Open Knowledge Foundation

Open Knowledge Foundation
Formation20 May 2004 (19 years ago) (2004-05-20)
FounderRufus Pollock
TypeNonprofit organisation
FocusOpen knowledge broadly, including open access, open content, open science and open data
  • 86-90 Paul Street, London, EC2A 4NE, United Kingdom
Area served
Key people
Rufus Pollock, Renata Ávila Pinto (CEO)

Open Knowledge Foundation (OKF) is a global, non-profit network that promotes and shares information at no charge, including both content and data. It was founded by Rufus Pollock on 20 May 2004 in Cambridge, UK. It is incorporated in England and Wales as a private company limited by guarantee. Between May 2016 and May 2019 the organisation was named Open Knowledge International, but decided in May 2019 to return to Open Knowledge Foundation.


The aims of Open Knowledge Foundation are:

  • Promoting the idea of open knowledge, both what it is, and why it is a good idea.
  • Running open knowledge events, such as OKCon.
  • Working on open knowledge projects, such as Open Economics or Open Shakespeare.
  • Providing infrastructure, and potentially a home, for open knowledge projects, communities and resources. For example, the KnowledgeForge service and CKAN.
  • Acting at UK, European and international levels on open knowledge issues.


Renata Ávila Pinto joined as the new Chief Executive Officer of the Open Knowledge Foundation in October 2021. From February 2019 to August 2020, Catherine Stihler served as CEO. She left the Open Knowledge Foundation to become the CEO of Creative Commons. Between 2015–2017 Pavel Richter took on the role of CEO of Open Knowledge Foundation. Pavel was formerly Executive Director of Wikimedia Deutschland.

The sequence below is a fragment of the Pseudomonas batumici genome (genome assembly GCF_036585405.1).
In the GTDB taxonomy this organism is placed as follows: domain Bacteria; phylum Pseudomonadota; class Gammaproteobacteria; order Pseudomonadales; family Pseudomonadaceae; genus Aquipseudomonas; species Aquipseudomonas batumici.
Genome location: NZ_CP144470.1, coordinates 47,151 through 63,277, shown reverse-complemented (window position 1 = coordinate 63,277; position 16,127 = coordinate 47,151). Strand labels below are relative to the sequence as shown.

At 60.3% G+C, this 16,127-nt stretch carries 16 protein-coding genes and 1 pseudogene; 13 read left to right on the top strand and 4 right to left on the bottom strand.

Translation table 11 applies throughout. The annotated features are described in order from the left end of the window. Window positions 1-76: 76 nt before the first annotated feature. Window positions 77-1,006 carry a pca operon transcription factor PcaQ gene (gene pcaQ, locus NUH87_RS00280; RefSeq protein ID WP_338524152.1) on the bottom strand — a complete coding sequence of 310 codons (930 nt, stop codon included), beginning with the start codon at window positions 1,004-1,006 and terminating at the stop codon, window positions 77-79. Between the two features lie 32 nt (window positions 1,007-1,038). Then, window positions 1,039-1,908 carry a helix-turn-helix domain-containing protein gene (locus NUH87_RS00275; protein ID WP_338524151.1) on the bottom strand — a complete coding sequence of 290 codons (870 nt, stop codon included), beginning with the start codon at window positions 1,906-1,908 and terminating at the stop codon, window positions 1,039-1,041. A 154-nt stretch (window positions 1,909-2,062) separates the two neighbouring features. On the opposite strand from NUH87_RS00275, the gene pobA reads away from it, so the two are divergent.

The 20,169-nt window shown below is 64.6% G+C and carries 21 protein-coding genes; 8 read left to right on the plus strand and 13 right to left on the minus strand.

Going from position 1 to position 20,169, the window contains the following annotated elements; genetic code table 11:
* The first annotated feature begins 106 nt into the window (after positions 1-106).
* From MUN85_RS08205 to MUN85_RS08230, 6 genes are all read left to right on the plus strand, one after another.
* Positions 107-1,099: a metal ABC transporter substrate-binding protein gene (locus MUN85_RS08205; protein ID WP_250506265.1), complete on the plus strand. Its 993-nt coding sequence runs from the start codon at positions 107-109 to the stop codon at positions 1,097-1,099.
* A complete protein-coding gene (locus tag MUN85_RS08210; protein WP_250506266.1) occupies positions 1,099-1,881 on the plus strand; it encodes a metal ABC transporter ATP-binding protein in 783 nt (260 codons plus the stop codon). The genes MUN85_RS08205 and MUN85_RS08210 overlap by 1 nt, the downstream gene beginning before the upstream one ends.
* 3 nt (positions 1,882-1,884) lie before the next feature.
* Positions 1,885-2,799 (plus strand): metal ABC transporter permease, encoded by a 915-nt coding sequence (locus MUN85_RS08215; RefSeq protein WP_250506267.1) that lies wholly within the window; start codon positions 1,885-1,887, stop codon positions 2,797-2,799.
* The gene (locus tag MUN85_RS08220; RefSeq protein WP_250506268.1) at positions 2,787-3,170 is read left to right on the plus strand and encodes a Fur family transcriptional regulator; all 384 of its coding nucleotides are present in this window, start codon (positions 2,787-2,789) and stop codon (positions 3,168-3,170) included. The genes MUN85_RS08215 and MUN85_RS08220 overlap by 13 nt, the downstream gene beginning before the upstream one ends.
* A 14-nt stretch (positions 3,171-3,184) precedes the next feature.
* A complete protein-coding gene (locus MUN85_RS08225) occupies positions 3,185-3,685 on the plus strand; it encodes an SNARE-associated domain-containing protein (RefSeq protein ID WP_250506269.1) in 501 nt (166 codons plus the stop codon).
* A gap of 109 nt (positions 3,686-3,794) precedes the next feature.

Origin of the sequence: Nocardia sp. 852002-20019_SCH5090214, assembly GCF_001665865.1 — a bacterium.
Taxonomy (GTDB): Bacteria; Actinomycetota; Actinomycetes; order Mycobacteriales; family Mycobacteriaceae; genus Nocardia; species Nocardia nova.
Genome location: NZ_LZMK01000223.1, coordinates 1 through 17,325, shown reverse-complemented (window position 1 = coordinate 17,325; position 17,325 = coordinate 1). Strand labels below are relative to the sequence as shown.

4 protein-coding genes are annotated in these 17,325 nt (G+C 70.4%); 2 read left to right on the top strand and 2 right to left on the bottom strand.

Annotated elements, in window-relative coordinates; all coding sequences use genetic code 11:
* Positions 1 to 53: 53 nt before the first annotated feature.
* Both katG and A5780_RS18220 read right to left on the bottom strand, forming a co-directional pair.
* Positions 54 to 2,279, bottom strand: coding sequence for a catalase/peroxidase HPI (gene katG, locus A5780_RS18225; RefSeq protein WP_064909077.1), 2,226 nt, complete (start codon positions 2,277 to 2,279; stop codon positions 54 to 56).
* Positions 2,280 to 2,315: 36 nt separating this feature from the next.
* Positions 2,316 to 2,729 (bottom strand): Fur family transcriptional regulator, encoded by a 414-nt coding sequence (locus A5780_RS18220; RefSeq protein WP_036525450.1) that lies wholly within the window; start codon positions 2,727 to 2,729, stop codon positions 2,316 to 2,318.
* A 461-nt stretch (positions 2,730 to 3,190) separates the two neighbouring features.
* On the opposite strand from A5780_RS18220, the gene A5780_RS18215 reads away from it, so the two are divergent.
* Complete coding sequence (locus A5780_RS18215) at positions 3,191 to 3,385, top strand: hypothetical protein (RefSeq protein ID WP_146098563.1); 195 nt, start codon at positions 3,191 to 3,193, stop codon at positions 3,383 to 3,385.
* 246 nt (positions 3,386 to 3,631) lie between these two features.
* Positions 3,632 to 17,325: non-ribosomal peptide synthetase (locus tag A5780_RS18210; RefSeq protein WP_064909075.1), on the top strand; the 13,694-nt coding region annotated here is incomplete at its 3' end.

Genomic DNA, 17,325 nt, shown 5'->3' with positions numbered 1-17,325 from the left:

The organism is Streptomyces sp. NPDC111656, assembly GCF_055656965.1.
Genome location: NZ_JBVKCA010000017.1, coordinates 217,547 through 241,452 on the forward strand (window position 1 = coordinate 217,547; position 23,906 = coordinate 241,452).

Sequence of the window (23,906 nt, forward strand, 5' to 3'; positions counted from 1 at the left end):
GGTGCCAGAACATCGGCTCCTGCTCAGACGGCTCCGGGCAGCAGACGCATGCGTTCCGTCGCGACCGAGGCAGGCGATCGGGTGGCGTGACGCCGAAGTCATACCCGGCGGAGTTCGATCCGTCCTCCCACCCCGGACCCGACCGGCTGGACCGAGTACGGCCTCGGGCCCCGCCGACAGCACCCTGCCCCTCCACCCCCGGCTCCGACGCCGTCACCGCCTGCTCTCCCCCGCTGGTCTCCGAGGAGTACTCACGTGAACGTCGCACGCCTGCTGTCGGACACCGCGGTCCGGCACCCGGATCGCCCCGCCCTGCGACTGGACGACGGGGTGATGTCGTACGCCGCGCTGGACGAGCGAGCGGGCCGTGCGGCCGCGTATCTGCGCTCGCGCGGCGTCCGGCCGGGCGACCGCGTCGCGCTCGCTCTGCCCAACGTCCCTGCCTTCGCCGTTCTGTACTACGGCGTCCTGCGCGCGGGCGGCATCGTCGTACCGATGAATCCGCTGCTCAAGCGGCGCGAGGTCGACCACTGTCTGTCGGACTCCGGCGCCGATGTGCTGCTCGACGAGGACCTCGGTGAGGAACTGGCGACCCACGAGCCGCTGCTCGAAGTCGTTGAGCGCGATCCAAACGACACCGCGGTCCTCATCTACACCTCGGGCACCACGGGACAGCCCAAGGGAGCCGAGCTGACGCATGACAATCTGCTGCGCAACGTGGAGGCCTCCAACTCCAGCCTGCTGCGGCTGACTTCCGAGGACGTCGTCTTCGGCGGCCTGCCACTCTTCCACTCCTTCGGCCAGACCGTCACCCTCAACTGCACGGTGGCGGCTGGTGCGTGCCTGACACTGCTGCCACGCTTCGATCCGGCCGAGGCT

The Open Knowledge Foundation Advisory Council includes people from the areas of open access, open data, open content, open science, data visualization and digital rights. In 2015, it consisted of:


As of 2018, Open Knowledge Foundation has 11 official chapters and 38 groups in different countries. In November 2022, the Open Knowledge Network was relaunched with two new projects.

It also supports 19 working groups.


Interview with Michael Bauer, Open Knowledge Foundation former employee at Centre de Cultura Contemporània de Barcelona

Many of Open Knowledge Foundation's projects are technical in nature. Its most prominent project, CKAN, is used by many of the world's governments to host open catalogues of data that their countries possess.

The organisation tends to support its aims by hosting infrastructure for semi-independent projects to develop. This approach to organising was hinted as one of its earliest projects was a project management service called KnowledgeForge, which runs on the KForge platform. KnowledgeForge allows sectoral working groups to have space to manage projects related to open knowledge. More widely, the project infrastructure includes both technical and face-to-face aspects. The organisation hosts several dozen mailing lists for virtual discussion, utilises IRC for real-time communications and also hosts events.


Open Knowledge Foundation is an active partner with organisations working in similar areas, such as open educational resources.